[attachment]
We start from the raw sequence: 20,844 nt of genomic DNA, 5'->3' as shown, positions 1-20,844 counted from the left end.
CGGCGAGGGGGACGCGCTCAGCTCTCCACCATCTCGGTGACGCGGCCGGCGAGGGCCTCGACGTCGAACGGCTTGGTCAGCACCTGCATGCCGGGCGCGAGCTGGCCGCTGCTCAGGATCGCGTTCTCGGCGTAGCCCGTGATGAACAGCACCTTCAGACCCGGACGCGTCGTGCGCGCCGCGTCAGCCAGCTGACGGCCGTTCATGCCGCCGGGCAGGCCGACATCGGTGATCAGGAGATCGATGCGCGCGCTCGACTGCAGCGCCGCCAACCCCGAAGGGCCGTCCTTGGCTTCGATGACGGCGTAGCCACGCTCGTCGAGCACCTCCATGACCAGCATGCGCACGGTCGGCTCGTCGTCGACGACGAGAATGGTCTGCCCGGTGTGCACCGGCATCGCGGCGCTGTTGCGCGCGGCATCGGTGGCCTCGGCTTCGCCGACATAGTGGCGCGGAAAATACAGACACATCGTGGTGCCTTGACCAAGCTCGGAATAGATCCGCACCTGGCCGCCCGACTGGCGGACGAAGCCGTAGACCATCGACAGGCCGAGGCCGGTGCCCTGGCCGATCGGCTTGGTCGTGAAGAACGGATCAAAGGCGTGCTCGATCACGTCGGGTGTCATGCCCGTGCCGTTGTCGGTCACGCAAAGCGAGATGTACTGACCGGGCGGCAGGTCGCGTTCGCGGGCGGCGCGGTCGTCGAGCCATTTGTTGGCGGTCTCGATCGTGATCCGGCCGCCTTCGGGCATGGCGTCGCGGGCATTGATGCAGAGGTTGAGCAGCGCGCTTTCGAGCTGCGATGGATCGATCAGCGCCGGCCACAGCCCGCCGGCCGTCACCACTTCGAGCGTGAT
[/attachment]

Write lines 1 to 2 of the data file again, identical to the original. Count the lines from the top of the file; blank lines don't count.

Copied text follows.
We start from the raw sequence: 20,844 nt of genomic DNA, 5'->3' as shown, positions 1-20,844 counted from the left end.
CGGCGAGGGGGACGCGCTCAGCTCTCCACCATCTCGGTGACGCGGCCGGCGAGGGCCTCGACGTCGAACGGCTTGGTCAGCACCTGCATGCCGGGCGCGAGCTGGCCGCTGCTCAGGATCGCGTTCTCGGCGTAGCCCGTGATGAACAGCACCTTCAGACCCGGACGCGTCGTGCGCGCCGCGTCAGCCAGCTGACGGCCGTTCATGCCGCCGGGCAGGCCGACATCGGTGATCAGGAGATCGATGCGCGCGCTCGACTGCAGCGCCGCCAACCCCGAAGGGCCGTCCTTGGCTTCGATGACGGCGTAGCCACGCTCGTCGAGCACCTCCATGACCAGCATGCGCACGGTCGGCTCGTCGTCGACGACGAGAATGGTCTGCCCGGTGTGCACCGGCATCGCGGCGCTGTTGCGCGCGGCATCGGTGGCCTCGGCTTCGCCGACATAGTGGCGCGGAAAATACAGACACATCGTGGTGCCTTGACCAAGCTCGGAATAGATCCGCACCTGGCCGCCCGACTGGCGGACGAAGCCGTAGACCATCGACAGGCCGAGGCCGGTGCCCTGGCCGATCGGCTTGGTCGTGAAGAACGGATCAAAGGCGTGCTCGATCACGTCGGGTGTCATGCCCGTGCCGTTGTCGGTCACGCAAAGCGAGATGTACTGACCGGGCGGCAGGTCGCGTTCGCGGGCGGCGCGGTCGTCGAGCCATTTGTTGGCGGTCTCGATCGTGATCCGGCCGCCTTCGGGCATGGCGTCGCGGGCATTGATGCAGAGGTTGAGCAGCGCGCTTTCGAGCTGCGATGGATCGATCAGCGCCGGCCACAGCCCGCCGGCCGTCACCACTTCGAGCGTGAT